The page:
Unlike Medicare for hospital services, where beneficiaries can either receive coverage from the government or from a private alternative, Part D coverage is only offered by private insurers. The government substantially subsidizes the program, but was originally prohibited from being involved in determining the prices that drug manufacturers receive in the program – the noninterference clause. 

The Inflation Reduction Act (IRA) is the first major piece of legislation with an explicit focus on drug price regulation. In and of itself, that’s a big change.

Is Medicare’s ability to negotiate prices the most consequential part of the IRA?

I wonder if the cap in out-of-pocket prices might not turn out to be the most consequential part. Turning to the negotiations, I wonder how the government will determine the prices it wants for any given drug. Lower prices are not always better. We need to balance lost access to valuable treatments from high prices against the cost of dissuading medical innovation. There is a list of factors that the HHS Secretary will consider in negotiating prices, but it is still not clear how an appropriate balance will be found.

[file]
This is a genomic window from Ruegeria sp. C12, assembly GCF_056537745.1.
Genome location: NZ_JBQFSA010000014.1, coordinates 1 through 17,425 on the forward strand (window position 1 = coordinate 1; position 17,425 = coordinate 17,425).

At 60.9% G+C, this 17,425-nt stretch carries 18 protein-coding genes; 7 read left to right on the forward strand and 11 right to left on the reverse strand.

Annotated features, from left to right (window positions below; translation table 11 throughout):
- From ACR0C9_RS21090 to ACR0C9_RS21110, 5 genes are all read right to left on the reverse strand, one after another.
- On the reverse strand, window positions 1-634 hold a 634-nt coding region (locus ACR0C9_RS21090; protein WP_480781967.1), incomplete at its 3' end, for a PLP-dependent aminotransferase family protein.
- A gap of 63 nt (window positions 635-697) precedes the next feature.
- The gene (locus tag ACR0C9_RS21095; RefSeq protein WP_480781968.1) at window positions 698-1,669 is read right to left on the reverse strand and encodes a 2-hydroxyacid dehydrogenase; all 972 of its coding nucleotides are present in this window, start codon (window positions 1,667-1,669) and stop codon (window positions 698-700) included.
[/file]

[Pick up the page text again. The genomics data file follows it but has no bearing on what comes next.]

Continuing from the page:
All Part D plans will be required to cover drugs that have negotiated prices. To the extent that negotiations target high-spending drugs, plans will be less differentiated in terms of coverage for high-spending drugs, and this will tend to undermine the point of letting private insurers provide plans in Part D. Moreover, as the government negotiates more and more prices over time, the concept of Part D leveraging competition to obtain desirable outcomes will be undermined.

Is the government’s ability to impose excise taxes of up to 95% of drug sales during a period of noncompliance enough to drive down prices?

Essentially, there will not be room for noncompliance. The one option drug manufacturers will have: no coverage on Medicare or Medicaid. However, given the way drugs will be chosen for negotiation, not having coverage on Medicare is likely to be a deal breaker. The HHS Secretary should be able to reduce prices for targeted drugs.

The IRA’s big changes for Part D enrollees include setting a $2,000 annual out-of-pocket cap, eliminating the 5% beneficiary coinsurance in the catastrophic phase, limiting base premium hikes to 6% a year, eliminating cost sharing for vaccines and extending temporary expanded subsidies for Affordable Care Act plans through 2025. How will these changes affect patients? 

This is a big change. Insurance works by sharing risk and helping people who, unfortunately, face the worst situations. With risk aversion, downside risk matters the most; this is the rationale behind out-of-pocket maximums. Thus, I am a proponent of capping that spending in Part D. However, the details matter and the cap may have unintended consequences.